This is the 6th story in the collection of short stories (Rashomon & 17 other stories), by Ryunosuke Akutagawa (western style) which I hope to review as a complete book soon. In this tale Japan's greatest artist (Yoshilde) is given the task, by His Imperial Majesty, of creating a screen depicting visions of Buddhist hell. As an artist Yoshilde is obsessed to the point where he is quite happy taking sketches of rotten corpses found by the roadside or chaining up his assistants into tortuous positions just to get the right image. In fact the artist is so consumed by his art, nothing else matters. Well almost, he has a daughter, a fair beauty, courteous & devoted to him, she is also the only constant outside art in his life. So Yoshilde works on the screen drawing & painting images.
"Oh that screen! I can almost see its terrifying images of hell before me now!
Other artists painted what they called images of hell, but their compositions were nothing like Yoshilde's. He had the ten kings of hell and their minions over in one corner, and everything else - the entire screen - was enveloped in a fire storm so terrible you thought the swirling flames were going to melt the mountain of sabres and the forest of swords....... These alone were enough to shock and amaze any viewer, but the sinners writhing in the hellfire of Yoshilde's powerful brush had nothing in common with those to be seen in ordinary picture of hell".
But the image for the centrepiece eludes him, no matter what he tries he can't get it right, he has the idea of a carriage plummeting through space, blasted by the winds of hell & in this carriage that's all ablaze, is a woman so beautifully costumed she must be a consort of his Highness. Yoshilde in his desperation to finish the screen asks his highness to create the image with one of his carriages & if possible.......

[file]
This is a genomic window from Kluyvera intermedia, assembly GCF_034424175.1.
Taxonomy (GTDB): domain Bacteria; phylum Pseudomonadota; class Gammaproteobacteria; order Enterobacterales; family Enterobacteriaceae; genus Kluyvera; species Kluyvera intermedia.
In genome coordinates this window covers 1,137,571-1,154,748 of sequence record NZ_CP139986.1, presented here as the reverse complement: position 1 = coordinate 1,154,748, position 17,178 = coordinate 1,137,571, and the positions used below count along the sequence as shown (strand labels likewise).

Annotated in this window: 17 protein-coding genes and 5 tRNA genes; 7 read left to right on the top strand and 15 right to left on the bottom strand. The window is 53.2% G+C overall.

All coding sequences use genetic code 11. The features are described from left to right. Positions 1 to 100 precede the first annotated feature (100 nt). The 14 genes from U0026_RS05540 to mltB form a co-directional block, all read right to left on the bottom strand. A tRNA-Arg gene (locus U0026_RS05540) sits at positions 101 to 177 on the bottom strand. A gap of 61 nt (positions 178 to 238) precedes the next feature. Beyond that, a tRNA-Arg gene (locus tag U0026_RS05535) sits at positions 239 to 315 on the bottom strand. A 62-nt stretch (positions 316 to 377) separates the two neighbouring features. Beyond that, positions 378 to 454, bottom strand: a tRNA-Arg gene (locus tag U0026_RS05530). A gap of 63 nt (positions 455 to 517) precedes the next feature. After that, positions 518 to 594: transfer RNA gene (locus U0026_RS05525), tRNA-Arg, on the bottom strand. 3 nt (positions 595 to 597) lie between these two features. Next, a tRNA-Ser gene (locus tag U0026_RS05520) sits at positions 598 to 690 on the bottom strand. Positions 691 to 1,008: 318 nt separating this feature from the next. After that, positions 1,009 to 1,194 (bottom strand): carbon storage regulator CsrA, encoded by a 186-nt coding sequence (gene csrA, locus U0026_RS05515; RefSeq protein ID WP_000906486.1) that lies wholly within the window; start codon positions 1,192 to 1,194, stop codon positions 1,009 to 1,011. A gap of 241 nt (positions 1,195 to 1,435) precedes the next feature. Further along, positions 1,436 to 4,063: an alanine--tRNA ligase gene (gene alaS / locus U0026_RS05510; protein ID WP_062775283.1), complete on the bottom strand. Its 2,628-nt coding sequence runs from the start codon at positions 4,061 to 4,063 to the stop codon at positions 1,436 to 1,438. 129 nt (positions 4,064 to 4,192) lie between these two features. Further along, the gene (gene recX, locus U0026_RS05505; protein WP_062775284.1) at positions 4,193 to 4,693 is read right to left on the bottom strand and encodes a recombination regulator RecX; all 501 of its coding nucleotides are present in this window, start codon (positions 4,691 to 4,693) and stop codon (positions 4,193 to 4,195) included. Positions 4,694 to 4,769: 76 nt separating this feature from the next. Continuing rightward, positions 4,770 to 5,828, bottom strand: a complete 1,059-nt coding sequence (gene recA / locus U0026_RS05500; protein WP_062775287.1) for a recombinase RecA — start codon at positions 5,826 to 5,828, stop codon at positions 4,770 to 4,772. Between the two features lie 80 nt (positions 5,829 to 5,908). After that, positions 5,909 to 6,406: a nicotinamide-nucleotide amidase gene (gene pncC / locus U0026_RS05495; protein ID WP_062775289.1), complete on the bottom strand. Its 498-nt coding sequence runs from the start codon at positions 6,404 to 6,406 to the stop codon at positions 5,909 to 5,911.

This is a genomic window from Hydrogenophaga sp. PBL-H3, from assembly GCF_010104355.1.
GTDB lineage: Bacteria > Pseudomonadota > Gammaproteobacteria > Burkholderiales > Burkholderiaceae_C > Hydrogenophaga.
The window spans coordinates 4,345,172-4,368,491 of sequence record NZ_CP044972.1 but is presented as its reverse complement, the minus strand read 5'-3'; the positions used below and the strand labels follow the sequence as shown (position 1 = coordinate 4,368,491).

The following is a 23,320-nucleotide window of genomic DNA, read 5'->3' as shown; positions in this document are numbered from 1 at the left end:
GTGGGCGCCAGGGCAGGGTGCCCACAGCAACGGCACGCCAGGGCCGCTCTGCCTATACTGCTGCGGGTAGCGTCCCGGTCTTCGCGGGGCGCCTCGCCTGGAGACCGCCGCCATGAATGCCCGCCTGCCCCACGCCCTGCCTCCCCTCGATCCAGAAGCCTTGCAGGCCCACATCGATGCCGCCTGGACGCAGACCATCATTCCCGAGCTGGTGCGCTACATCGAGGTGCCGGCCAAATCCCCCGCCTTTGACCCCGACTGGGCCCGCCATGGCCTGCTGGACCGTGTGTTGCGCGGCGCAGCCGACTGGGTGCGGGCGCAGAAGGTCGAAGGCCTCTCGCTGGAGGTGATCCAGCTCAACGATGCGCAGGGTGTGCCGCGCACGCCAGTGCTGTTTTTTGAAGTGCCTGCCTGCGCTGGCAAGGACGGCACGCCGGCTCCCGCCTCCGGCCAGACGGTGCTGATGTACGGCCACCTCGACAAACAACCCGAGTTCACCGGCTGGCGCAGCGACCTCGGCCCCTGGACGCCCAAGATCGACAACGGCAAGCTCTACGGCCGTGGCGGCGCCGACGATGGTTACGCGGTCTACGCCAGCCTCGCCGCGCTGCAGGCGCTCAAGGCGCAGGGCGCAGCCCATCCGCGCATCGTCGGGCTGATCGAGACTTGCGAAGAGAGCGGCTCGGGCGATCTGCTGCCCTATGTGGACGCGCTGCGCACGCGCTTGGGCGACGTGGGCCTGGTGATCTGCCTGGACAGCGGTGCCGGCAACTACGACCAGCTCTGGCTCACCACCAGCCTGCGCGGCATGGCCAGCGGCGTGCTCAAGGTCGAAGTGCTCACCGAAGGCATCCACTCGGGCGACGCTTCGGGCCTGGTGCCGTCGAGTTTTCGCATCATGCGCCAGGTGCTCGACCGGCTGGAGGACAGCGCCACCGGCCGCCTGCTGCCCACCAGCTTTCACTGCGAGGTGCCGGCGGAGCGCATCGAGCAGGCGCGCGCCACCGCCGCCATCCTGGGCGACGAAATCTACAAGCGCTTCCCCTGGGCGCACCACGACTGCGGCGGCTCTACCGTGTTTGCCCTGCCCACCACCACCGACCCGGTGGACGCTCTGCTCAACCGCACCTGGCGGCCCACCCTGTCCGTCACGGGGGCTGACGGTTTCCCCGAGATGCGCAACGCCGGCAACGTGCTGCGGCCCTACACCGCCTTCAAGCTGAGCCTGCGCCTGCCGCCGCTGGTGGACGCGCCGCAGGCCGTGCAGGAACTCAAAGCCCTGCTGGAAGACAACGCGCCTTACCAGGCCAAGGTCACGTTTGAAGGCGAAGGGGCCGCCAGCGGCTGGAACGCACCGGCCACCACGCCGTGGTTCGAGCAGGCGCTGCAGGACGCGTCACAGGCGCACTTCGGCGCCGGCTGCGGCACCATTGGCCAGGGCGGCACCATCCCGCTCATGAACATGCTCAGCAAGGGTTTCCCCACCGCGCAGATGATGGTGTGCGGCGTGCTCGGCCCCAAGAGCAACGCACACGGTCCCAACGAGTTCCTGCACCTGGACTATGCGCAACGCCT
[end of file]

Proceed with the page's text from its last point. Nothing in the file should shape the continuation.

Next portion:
His Imperial Highness answers Yoshilde's request, but with a very high price & a twist that all those ten kings of hell would have applauded.
Hell Screen (地獄変, Jigokuhen ) is a short story written by Japanese writer Ryūnosuke Akutagawa. It was originally published in 1918 as a serialization in two newspapers. In this review I am using the western style of writing his name, as in Japan it would be Akutagawa Ryūnosuke pronounced AK -Ta GA - WA with all the A's long as in father & DYU - NOSS -ke with equal stress on the first two parts & less on the ke, also the e's are short as in Kevin. The reason I am using the western style is purely convenience as this is how it appears on the edition I have, that being, the Penguin Classics " Rashomon and 17 other stories" this is translated by Jay Rubin & has an introduction by Haruki Murakami.
This review is for the October mini challenge (Hello Japan) on Tanabata's "In Spring it is the Dawn" blog. The challenge for the month of October is all things spooky & also Japanese, for more check out the In Spring it is the Dawn site which apart from the challenge is also a treasure trove of all things Japanese.